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The bottom line is this summer’s waning gold investment won’t last indefinitely as traders largely assume. Just like speculators’ gold-futures selling, there are limits to gold investment selling. The best proxy for gold investment demand, GLD’s holdings, has already fallen to levels that have proven strong buying support throughout this entire gold bull. Below 800 metric tons selling fizzles, with only strong hands remaining.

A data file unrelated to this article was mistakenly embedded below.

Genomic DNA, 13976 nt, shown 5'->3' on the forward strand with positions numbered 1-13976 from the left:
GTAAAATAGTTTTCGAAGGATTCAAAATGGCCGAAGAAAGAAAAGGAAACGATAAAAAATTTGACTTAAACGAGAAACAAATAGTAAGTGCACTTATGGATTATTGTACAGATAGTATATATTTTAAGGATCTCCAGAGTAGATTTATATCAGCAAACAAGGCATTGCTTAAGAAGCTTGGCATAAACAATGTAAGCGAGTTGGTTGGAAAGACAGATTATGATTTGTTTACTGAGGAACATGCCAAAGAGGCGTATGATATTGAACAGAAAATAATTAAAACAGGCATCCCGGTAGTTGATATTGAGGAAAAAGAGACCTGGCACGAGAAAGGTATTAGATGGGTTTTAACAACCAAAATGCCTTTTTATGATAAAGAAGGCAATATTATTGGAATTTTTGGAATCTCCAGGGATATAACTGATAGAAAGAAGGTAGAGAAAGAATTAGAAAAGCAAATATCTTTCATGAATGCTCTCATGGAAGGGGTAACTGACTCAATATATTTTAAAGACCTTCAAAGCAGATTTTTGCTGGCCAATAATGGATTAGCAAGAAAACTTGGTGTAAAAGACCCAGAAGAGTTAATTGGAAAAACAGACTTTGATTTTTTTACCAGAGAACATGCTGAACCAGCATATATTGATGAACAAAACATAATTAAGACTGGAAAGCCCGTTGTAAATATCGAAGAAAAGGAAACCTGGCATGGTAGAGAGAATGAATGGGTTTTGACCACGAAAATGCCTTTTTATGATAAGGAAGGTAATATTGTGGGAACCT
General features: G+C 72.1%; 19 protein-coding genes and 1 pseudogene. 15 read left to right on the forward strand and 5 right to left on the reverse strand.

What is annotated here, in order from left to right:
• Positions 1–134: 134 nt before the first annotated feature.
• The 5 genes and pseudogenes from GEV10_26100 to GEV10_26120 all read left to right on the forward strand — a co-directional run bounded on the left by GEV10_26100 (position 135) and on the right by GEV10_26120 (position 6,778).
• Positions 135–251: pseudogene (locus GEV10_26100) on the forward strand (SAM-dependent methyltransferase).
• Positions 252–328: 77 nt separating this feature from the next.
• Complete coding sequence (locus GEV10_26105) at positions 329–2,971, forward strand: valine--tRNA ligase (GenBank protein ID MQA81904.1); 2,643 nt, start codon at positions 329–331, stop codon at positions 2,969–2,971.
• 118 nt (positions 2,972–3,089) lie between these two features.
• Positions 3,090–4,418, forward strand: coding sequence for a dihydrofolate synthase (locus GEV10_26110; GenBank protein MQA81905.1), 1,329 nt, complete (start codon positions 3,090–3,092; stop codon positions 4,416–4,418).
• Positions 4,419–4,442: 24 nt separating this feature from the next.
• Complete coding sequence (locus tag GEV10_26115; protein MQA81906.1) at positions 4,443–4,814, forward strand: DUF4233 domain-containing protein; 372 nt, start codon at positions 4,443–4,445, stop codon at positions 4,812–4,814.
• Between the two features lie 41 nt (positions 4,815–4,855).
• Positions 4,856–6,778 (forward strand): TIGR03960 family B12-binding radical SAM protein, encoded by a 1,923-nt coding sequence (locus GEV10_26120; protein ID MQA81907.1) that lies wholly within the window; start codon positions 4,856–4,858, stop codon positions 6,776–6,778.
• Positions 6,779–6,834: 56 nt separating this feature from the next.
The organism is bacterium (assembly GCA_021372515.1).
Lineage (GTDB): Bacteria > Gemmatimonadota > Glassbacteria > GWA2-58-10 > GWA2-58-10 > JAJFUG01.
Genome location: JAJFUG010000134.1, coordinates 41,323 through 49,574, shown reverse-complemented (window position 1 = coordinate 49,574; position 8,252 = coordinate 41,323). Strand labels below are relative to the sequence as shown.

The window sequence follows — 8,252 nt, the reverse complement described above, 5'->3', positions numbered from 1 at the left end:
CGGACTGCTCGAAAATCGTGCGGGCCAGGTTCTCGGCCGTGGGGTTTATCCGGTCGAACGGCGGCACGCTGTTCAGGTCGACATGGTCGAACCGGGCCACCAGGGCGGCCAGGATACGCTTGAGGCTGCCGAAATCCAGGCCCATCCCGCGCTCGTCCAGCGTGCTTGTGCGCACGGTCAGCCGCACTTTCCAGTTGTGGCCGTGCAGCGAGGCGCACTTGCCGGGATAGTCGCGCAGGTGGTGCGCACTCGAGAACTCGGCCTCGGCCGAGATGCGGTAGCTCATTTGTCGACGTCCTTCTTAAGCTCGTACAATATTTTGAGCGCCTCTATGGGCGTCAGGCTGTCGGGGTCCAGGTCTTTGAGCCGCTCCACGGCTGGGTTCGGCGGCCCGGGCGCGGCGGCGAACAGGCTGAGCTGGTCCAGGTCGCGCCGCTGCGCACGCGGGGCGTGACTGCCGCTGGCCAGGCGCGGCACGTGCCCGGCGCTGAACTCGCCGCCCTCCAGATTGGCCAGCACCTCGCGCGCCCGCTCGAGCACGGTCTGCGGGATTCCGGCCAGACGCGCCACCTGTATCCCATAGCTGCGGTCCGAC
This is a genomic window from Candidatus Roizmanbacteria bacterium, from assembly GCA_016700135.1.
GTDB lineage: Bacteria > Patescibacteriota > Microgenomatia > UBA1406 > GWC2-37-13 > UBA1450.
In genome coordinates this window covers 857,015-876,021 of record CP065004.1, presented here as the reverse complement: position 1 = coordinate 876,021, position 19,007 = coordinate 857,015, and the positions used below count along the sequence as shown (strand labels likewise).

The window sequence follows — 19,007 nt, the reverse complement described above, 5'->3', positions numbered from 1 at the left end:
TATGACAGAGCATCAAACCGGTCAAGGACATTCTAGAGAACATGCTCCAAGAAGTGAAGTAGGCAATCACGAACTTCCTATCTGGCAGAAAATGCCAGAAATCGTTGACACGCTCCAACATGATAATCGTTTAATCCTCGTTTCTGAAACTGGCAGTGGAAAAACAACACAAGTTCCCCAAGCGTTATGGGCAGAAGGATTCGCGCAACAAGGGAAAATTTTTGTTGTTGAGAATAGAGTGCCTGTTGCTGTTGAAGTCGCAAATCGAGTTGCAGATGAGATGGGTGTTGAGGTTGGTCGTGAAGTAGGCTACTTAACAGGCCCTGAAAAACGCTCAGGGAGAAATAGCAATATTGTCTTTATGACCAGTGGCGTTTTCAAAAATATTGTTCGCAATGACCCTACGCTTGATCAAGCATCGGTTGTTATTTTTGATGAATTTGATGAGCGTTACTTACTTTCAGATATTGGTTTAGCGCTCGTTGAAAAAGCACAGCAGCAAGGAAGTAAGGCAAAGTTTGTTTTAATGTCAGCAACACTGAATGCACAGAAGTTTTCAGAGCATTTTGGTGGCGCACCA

With both likely speculation and investment selling looking mostly tapped out for this summer, odds are gold’s major autumn rally will get underway any day now. And it ought to be bigger than usual this year with gold sentiment and positioning so darned bearish this summer. Buying low now to win the biggest gains later requires fighting this bearish herd sentiment. Gold’s summer-doldrums lows are very bullish historically.
This article originally posted here.